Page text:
Make Your Editor Cry: Altar vs. Alter
Except in the phrase alter ego, meaning a second self, the word alter with an E is always a verb meaning to change or adjust. The word altar with an A is always a noun meaning an elevated place or structure before which religious ceremonies may be enacted or on which sacrifices may be offered. The words are homophones, but their origins are different. Alter comes from a Latin word mutare meaning to move, to change or when used in its perfect passive participle form, having been changed. The word altar comes from the Latin altāria.
So alter is a verb that means cause to change; make different; cause a transformation:
“I have altered the deal,” the villain said. “Pray I don’t alter it further.”
But an altar is a noun that is a table or flat surface where religious rituals take place.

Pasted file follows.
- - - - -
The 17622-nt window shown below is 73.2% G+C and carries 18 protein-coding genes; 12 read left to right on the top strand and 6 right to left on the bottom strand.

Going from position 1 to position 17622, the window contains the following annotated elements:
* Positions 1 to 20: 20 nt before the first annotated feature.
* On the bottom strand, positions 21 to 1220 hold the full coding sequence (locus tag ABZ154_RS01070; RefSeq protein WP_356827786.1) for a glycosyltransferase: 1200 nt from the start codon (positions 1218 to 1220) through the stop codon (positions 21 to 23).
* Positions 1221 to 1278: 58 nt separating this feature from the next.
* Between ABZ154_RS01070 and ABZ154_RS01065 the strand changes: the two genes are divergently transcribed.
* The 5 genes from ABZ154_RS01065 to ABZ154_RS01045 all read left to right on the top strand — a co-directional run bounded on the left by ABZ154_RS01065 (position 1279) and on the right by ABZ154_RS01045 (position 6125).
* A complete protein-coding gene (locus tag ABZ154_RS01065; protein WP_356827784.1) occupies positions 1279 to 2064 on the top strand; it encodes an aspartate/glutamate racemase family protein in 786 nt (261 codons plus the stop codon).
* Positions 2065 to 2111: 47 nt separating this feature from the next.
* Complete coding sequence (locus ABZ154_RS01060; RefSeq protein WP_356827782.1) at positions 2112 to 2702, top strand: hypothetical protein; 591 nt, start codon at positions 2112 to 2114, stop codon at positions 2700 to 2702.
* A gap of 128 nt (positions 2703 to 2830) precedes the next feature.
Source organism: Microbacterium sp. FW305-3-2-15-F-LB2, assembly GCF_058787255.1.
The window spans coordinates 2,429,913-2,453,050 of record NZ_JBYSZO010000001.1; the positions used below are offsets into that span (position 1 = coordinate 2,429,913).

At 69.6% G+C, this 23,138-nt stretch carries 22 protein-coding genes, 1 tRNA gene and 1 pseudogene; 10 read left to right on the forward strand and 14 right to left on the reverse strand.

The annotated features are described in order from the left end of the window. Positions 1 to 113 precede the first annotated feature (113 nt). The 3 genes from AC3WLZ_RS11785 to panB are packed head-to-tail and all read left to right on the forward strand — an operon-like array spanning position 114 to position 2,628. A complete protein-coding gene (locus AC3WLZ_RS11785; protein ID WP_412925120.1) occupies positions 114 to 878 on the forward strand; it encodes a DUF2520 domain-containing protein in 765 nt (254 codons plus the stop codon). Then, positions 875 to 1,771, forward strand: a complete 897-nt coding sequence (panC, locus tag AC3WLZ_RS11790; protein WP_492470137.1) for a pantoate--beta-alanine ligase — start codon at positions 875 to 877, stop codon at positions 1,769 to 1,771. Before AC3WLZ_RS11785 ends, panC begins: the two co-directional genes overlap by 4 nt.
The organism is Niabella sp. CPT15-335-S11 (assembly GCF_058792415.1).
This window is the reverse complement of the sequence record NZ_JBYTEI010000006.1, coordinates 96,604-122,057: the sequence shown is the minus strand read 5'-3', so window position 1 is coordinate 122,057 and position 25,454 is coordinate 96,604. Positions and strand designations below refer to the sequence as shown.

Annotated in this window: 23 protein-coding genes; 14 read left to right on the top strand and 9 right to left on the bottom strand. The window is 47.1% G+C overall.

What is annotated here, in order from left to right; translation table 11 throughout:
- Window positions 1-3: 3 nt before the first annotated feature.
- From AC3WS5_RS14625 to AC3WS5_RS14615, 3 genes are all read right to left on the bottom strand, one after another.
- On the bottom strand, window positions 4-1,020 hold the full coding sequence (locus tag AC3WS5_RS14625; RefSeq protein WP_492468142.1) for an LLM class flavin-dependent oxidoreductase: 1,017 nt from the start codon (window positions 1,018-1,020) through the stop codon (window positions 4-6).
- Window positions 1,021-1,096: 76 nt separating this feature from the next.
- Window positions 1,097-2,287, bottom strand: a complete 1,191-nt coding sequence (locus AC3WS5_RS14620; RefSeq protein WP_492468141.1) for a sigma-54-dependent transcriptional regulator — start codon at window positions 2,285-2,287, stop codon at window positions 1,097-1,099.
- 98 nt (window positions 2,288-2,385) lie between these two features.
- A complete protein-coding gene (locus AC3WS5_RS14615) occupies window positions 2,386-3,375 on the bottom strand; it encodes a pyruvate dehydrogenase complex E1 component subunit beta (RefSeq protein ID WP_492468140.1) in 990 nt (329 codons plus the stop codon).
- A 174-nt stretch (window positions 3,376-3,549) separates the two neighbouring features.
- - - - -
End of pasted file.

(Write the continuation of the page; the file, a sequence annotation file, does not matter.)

On Wednesday morning, the members of the congregation filed up to the altar to receive a cross of ashes on their foreheads.
Gregg Bridgeman is the Editor-in-Chief at Olivia Kimbrell Press. He is husband to best-selling Christian author Hallee Bridgeman and parent to three. He continues to proudly serve in the US Armed Forces and has done so in either an active or reserve capacity for more than twenty years as an airborne and air assault qualified paratrooper, earning a Bronze Star for his service. Most importantly, he was ordained in October of 2001 after surrendering his life to Christ decades earlier.